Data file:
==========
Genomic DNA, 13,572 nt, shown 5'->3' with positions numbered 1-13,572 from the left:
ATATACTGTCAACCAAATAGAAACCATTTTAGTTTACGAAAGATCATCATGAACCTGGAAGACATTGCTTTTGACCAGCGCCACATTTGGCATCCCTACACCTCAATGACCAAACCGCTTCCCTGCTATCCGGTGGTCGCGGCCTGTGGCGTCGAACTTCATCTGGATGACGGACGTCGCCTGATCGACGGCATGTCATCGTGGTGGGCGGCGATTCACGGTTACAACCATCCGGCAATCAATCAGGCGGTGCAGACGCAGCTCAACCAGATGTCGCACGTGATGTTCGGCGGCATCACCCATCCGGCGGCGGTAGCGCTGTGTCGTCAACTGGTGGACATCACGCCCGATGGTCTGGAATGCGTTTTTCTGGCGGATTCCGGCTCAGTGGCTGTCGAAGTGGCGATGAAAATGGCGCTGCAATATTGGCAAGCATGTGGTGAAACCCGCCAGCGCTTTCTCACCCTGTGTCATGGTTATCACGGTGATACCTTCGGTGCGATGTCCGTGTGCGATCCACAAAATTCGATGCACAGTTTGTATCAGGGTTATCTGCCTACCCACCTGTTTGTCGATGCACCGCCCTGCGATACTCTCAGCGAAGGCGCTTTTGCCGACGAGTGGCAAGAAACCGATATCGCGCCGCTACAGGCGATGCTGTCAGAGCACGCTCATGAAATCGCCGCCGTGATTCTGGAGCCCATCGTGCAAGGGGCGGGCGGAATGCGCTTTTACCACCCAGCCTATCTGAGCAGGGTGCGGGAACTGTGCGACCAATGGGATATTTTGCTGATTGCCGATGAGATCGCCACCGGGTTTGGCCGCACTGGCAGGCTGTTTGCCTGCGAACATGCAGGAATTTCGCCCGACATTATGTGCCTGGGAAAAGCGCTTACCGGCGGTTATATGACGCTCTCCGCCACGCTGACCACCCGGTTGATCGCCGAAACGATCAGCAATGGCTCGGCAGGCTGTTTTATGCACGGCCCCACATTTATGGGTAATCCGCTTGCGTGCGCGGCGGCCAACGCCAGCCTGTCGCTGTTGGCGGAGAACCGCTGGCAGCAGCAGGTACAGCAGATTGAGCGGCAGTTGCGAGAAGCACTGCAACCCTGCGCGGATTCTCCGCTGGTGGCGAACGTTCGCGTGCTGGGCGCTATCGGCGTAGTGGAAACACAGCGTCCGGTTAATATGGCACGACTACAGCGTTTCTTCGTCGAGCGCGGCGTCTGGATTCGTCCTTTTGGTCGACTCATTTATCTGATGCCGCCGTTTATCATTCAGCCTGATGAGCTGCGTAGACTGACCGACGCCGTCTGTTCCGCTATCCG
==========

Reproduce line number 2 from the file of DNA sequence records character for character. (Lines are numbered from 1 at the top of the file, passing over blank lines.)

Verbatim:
ATATACTGTCAACCAAATAGAAACCATTTTAGTTTACGAAAGATCATCATGAACCTGGAAGACATTGCTTTTGACCAGCGCCACATTTGGCATCCCTACACCTCAATGACCAAACCGCTTCCCTGCTATCCGGTGGTCGCGGCCTGTGGCGTCGAACTTCATCTGGATGACGGACGTCGCCTGATCGACGGCATGTCATCGTGGTGGGCGGCGATTCACGGTTACAACCATCCGGCAATCAATCAGGCGGTGCAGACGCAGCTCAACCAGATGTCGCACGTGATGTTCGGCGGCATCACCCATCCGGCGGCGGTAGCGCTGTGTCGTCAACTGGTGGACATCACGCCCGATGGTCTGGAATGCGTTTTTCTGGCGGATTCCGGCTCAGTGGCTGTCGAAGTGGCGATGAAAATGGCGCTGCAATATTGGCAAGCATGTGGTGAAACCCGCCAGCGCTTTCTCACCCTGTGTCATGGTTATCACGGTGATACCTTCGGTGCGATGTCCGTGTGCGATCCACAAAATTCGATGCACAGTTTGTATCAGGGTTATCTGCCTACCCACCTGTTTGTCGATGCACCGCCCTGCGATACTCTCAGCGAAGGCGCTTTTGCCGACGAGTGGCAAGAAACCGATATCGCGCCGCTACAGGCGATGCTGTCAGAGCACGCTCATGAAATCGCCGCCGTGATTCTGGAGCCCATCGTGCAAGGGGCGGGCGGAATGCGCTTTTACCACCCAGCCTATCTGAGCAGGGTGCGGGAACTGTGCGACCAATGGGATATTTTGCTGATTGCCGATGAGATCGCCACCGGGTTTGGCCGCACTGGCAGGCTGTTTGCCTGCGAACATGCAGGAATTTCGCCCGACATTATGTGCCTGGGAAAAGCGCTTACCGGCGGTTATATGACGCTCTCCGCCACGCTGACCACCCGGTTGATCGCCGAAACGATCAGCAATGGCTCGGCAGGCTGTTTTATGCACGGCCCCACATTTATGGGTAATCCGCTTGCGTGCGCGGCGGCCAACGCCAGCCTGTCGCTGTTGGCGGAGAACCGCTGGCAGCAGCAGGTACAGCAGATTGAGCGGCAGTTGCGAGAAGCACTGCAACCCTGCGCGGATTCTCCGCTGGTGGCGAACGTTCGCGTGCTGGGCGCTATCGGCGTAGTGGAAACACAGCGTCCGGTTAATATGGCACGACTACAGCGTTTCTTCGTCGAGCGCGGCGTCTGGATTCGTCCTTTTGGTCGACTCATTTATCTGATGCCGCCGTTTATCATTCAGCCTGATGAGCTGCGTAGACTGACCGACGCCGTCTGTTCCGCTATCCG